News of an extremely strong immigration reform bill working its way through the U. S. House of Representatives reached us about two months ago.
One provision of the proposed legislation got our attention big time. The way I read the bill it would become illegal, and punishable by severe fines and imprisonment, to render any compassionate, social services-type assistance to undocumented immigrants.
Sounded so impossible that I ran the language of the bill by Ken Koonce, one our lawyers. Sure enough, Ken reported back that my reading of the law was correct.
H.R.4437, officially titled "Border Protection, Antiterrorism, and Illegal Immigration Control Act of 2005," has been reported out to the U. S. Senate that begins debate on the controversial bill this week.
Hmmmm. . .terrorists of Mexican descent???
The language in the bill is fairly clear:
SEC. 202. ALIEN SMUGGLING AND RELATED OFFENSES.
(a) IN GENERAL- Section 274 of the Immigration and Nationality Act (8 U.S.C. 1324) is amended to read as follows:
ALIEN SMUGGLING AND RELATED OFFENSES
SEC. 274. (a) Criminal Offenses and Penalties- (1) PROHIBITED ACTIVITIES- Whoever-- knowing or in reckless disregard of the fact that such person is an alien;
(C) assists, encourages, directs, or induces a person to reside in or remain in the United States, or to attempt to reside in or remain in the United States, knowing or in reckless disregard of the fact that such person is an alien who lacks lawful authority to reside in or remain in the United States;
Ken tells me that it would be a hard case to bring against people like those at Central Dallas Ministries who interact on a daily basis with hundreds of undocumented residents who live and work in Dallas.
Still, the law out of the House is clear in language and intent.
Over the past weekend, hundreds of thousands of people marched in the streets of cities as different as Atlanta, Dallas, Phoenix and Los Angeles.
The protesters were simply calling for the nation to recognize the reality that is at work everywhere.
Here in Dallas undocumented immigrants help make the city work.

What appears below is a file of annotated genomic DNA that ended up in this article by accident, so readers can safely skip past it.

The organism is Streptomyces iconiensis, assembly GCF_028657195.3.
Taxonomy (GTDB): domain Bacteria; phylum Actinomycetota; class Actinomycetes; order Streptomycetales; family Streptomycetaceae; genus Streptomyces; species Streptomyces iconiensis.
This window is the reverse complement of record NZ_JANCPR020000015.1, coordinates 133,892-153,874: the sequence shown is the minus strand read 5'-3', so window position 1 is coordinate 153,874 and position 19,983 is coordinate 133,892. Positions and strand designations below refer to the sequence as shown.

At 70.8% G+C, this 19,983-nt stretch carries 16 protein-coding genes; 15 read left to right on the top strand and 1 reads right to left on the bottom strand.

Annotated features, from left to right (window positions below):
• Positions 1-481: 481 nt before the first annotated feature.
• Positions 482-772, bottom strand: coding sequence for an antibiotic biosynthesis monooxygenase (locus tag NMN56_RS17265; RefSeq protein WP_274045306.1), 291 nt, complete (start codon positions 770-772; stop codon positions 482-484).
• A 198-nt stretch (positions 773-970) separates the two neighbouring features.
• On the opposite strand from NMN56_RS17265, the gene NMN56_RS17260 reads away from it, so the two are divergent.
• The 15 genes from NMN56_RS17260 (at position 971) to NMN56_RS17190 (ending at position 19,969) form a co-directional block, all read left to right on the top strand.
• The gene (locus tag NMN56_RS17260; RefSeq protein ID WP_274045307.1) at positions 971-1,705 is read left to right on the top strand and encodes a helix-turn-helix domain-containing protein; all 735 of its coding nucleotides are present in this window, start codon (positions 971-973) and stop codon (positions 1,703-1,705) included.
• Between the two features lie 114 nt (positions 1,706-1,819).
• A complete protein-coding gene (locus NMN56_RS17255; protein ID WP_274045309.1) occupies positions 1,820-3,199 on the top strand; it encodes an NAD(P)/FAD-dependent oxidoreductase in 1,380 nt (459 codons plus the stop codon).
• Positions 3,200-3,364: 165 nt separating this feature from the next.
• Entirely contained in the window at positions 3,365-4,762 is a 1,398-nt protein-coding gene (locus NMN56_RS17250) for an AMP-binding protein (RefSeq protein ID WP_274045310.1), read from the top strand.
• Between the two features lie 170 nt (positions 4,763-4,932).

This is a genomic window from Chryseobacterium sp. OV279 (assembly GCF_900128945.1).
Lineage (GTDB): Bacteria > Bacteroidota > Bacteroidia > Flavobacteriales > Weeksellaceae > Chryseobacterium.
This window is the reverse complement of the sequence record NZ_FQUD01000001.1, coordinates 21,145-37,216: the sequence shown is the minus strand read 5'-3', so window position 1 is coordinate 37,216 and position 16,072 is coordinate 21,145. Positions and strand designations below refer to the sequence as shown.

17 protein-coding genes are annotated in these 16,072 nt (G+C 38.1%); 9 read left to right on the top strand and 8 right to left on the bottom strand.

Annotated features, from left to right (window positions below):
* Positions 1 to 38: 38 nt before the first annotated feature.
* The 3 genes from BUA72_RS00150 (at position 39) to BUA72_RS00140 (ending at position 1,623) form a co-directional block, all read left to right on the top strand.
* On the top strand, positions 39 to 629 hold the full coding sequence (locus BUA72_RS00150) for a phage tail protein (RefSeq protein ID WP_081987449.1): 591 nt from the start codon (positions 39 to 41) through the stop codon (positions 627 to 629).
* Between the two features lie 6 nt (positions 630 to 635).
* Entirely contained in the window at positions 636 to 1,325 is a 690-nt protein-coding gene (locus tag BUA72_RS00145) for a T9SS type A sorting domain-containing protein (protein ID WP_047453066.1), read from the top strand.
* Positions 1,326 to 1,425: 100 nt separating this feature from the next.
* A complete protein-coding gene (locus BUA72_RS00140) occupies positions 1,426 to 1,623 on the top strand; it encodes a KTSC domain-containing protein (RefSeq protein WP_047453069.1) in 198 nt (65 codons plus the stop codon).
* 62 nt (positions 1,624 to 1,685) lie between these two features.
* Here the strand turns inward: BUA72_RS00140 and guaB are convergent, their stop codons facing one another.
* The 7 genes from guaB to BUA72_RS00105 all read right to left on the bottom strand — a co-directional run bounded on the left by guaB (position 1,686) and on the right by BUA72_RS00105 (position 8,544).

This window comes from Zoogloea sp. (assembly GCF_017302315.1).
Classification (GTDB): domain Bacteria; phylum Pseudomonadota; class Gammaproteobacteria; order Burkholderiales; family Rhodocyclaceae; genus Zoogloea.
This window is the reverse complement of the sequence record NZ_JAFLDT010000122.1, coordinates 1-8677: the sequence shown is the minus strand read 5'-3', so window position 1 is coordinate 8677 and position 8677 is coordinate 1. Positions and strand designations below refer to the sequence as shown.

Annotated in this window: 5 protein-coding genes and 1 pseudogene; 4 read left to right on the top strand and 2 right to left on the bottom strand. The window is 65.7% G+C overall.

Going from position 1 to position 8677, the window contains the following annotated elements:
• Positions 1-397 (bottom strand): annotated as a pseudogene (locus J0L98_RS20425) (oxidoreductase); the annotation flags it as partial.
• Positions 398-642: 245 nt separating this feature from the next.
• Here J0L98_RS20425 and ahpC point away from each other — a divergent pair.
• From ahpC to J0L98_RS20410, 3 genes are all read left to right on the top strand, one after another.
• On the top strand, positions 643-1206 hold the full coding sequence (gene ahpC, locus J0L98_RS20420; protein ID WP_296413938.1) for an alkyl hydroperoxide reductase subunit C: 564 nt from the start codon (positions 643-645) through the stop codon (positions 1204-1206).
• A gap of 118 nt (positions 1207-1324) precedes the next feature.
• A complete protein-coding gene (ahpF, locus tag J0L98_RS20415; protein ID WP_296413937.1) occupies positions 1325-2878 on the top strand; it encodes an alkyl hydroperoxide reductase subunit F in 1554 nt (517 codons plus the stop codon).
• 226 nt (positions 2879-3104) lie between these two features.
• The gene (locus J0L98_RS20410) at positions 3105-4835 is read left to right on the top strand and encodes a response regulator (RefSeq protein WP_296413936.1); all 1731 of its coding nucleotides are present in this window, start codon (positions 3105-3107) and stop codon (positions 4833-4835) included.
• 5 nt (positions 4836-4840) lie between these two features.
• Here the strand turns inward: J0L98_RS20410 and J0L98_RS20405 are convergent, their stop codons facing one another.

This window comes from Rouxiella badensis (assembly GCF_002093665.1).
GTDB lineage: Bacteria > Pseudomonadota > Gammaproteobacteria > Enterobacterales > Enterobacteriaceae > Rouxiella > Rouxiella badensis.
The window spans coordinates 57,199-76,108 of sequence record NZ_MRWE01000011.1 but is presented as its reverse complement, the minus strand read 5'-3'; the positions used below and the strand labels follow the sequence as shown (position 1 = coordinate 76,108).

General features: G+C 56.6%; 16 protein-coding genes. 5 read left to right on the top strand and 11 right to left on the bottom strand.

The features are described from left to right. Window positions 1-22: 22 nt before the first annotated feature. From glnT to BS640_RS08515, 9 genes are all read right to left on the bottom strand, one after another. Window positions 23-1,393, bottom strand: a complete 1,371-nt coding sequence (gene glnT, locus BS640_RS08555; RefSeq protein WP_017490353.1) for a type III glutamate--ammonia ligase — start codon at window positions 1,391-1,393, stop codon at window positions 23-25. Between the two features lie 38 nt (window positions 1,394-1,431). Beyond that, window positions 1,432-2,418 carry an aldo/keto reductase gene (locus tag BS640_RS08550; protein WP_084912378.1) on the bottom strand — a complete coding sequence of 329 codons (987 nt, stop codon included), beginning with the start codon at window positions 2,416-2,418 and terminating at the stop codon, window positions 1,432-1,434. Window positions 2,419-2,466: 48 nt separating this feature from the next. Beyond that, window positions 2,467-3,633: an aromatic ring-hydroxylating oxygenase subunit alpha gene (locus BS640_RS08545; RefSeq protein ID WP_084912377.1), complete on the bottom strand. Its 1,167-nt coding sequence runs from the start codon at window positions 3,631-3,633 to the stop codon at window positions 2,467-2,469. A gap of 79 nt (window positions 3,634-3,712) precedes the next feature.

Remove them and the city is crippled.
Thankfully, there are very different ideas over on the Senate side.
Senators McCain and Kennedy have co-sponsored a bill that would help 11 million undocumented persons move over a six year period to legal status, including paying fines, back taxes and learning English.
Texas Senator John Cornyn stands somewhere in the middle between the extremely conservative ideas of the House and the clearly expressed needs of business leaders who feel the need for immigrant labor.
Does faith have anything to contribute to this debate?
The Hebrew Bible exalts the place of the "alien" and the "stranger" in Israel's national law, recognizing that the Israelites were at one time immigrants in Egypt. Such persons were to be welcomed and treated with justice.
Jesus identified with the "stranger," telling his followers on one occasion that when they welcomed, cared for and included such persons, they were welcoming, caring for and including him.
The notion of paying fair wages for labor rendered also has a prominent place in both Hebrew and Christian literature and values.
I know one thing for sure, the hatred I've witnessed at work among some anti-immigrant protesters cannot be right.
And then, there is the whole "Stature of Liberty" thing--the welcoming immigrants tradition and national value that I always thought was a part of what it meant to be America.
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Rising from Ashes
Larry James' Urban Daily
A repository of ideas, resources, commentary and opinions concerning the issues facing low-income residents of the inner cities of the United States and how mainstream America largely forgets or, worse, ignores the day-to-day realities of urban life for the so-called "poor." Written and edited by the President & CEO of CitySquare. Please visit CitySquare.
Today and throughout 2013, we need your support to continue our life-changing work in inner-city Dallas. Every day hundreds of our wonderful neighbors arrive at our doors seeking our assistance, offering their help and prepared to pursue a better life. Frankly, the folks we "serve" make essential contributions to the scope, nature and soul of the work we attempt. At CitySquare we honor and recognize the amazing value and richness of our low-income neighbors. During 2012, almost 55,000 different people received the benefit of our wide-ranging services designed to assist in the process of building better lives. We need your help TODAY as we continue to respond to the needs of our community. Even more, we need you to become our PARTNER in the work of compassion and community renewal--work that continues day after day at CitySquare.